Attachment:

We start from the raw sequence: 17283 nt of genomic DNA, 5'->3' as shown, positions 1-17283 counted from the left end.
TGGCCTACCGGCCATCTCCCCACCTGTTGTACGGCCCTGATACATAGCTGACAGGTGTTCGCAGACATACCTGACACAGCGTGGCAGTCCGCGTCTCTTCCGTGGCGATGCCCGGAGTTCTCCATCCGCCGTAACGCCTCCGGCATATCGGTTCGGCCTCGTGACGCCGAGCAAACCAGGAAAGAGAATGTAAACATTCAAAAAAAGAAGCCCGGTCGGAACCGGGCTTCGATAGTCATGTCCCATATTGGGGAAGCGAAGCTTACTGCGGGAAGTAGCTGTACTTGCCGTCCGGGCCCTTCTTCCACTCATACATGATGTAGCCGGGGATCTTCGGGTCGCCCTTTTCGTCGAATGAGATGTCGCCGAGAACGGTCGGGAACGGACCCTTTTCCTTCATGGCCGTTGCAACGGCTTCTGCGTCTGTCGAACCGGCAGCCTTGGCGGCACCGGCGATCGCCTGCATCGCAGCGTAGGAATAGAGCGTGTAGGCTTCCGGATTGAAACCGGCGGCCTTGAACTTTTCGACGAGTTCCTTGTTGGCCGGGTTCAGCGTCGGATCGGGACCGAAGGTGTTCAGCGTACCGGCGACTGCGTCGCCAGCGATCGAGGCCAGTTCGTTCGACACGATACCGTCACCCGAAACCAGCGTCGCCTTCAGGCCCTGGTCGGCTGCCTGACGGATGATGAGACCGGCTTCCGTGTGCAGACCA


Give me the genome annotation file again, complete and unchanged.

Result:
We start from the raw sequence: 17283 nt of genomic DNA, 5'->3' as shown, positions 1-17283 counted from the left end.
TGGCCTACCGGCCATCTCCCCACCTGTTGTACGGCCCTGATACATAGCTGACAGGTGTTCGCAGACATACCTGACACAGCGTGGCAGTCCGCGTCTCTTCCGTGGCGATGCCCGGAGTTCTCCATCCGCCGTAACGCCTCCGGCATATCGGTTCGGCCTCGTGACGCCGAGCAAACCAGGAAAGAGAATGTAAACATTCAAAAAAAGAAGCCCGGTCGGAACCGGGCTTCGATAGTCATGTCCCATATTGGGGAAGCGAAGCTTACTGCGGGAAGTAGCTGTACTTGCCGTCCGGGCCCTTCTTCCACTCATACATGATGTAGCCGGGGATCTTCGGGTCGCCCTTTTCGTCGAATGAGATGTCGCCGAGAACGGTCGGGAACGGACCCTTTTCCTTCATGGCCGTTGCAACGGCTTCTGCGTCTGTCGAACCGGCAGCCTTGGCGGCACCGGCGATCGCCTGCATCGCAGCGTAGGAATAGAGCGTGTAGGCTTCCGGATTGAAACCGGCGGCCTTGAACTTTTCGACGAGTTCCTTGTTGGCCGGGTTCAGCGTCGGATCGGGACCGAAGGTGTTCAGCGTACCGGCGACTGCGTCGCCAGCGATCGAGGCCAGTTCGTTCGACACGATACCGTCACCCGAAACCAGCGTCGCCTTCAGGCCCTGGTCGGCTGCCTGACGGATGATGAGACCGGCTTCCGTGTGCAGACCA